“The university is like any other place: a setting for dialogue about this,” Cohen said.
Should the resolution pass, faculty say censure removal becomes less likely.
“I urge all of the regents to obviously make sure that this doesn’t pass,” Woodman said. “But if it did pass, I’m not certain that the university will get off censure frankly, personally speaking. If this did pass ... AAUP would definitely give the censure issue a very, very, very serious reexamination.”
Schleck said instructors who are teaching in areas that are being attacked, such as those that incorporate critical race theory into lessons, should also be supported.
“I deeply respect my colleagues who take that on,” Schleck said. “It’s a disproportionate burden, and I really appreciate their work, and I would expect that the administration would say something similar.”
In addition, all faculty need to be outspoken and need to correct what Christina Falci, an associate professor in sociology, said is a false narrative surrounding critical race theory.
“We’re educators, and we need to educate people,” Falci said. “I don’t know if everybody will hear us, but we need to at least try.”
While academic freedom deals particularly with faculty, Cohen stressed the freedom extends to students.
“Ultimately, when we defend the freedom of professors to introduce difficult subjects into the classroom, we are defending your potential,” Cohen said. “That is what we are doing.”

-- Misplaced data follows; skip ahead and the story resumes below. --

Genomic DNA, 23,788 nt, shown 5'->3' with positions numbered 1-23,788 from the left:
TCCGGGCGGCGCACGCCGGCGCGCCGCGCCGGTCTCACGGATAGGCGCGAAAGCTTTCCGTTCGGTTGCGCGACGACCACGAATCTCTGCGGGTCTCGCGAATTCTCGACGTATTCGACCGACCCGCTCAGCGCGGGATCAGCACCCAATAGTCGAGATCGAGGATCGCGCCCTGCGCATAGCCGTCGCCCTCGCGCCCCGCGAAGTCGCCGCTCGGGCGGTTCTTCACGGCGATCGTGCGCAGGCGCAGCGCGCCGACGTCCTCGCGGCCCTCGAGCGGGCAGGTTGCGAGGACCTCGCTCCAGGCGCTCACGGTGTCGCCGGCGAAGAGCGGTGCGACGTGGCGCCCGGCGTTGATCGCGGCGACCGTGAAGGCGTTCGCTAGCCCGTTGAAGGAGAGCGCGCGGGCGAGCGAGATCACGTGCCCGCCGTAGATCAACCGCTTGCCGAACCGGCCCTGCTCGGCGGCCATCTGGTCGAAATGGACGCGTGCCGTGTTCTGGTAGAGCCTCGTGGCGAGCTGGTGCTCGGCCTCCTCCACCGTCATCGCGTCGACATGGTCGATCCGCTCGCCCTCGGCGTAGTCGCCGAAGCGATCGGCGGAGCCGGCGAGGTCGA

Should faculty feel they need to censor themselves, Schleck said it would lead to a poor Nebraska education.
In a statement, Pillen said he is responsible to every citizen of Nebraska who “expect their values will be upheld” by NU.
“The imposition of Critical Race Theory on our students runs counter to those ideals by attempting to silence their dissenting opinions,” the statement reads. “This resolution affirms a fair and balanced dialogue on all issues.”
Leslie Reed, UNL’s public affairs director, said the university “has always supported academic freedom for faculty and staff and will continue to support academic freedom,” but UNL administrators have not yet taken an official stance.
Conversations between NU President Ted Carter, Chancellor Ronnie Green and the other NU chancellors are ongoing, and a statement is expected soon, according to Melissa Lee, NU’s chief communication officer.
Both Cohen and Schleck said Pillen created a conflict of interest through his office, questioning his suitability to remain a regent, though he did not need to through his candidacy for governor. Regents serve six-year terms, and Pillen’s current term ends in 2024. He was first elected in 2012.
“It takes 15 minutes for a regent to introduce a ridiculous resolution,” Cohen said. “It took us years to get where we got with the amendments to the bylaws that will protect our most vulnerable faculty from violations of their academic freedom.”
The Board of Regents will meet on Aug. 13 in Varner Hall, 3835 Holdrege St. Contact information for individual regents may be found here.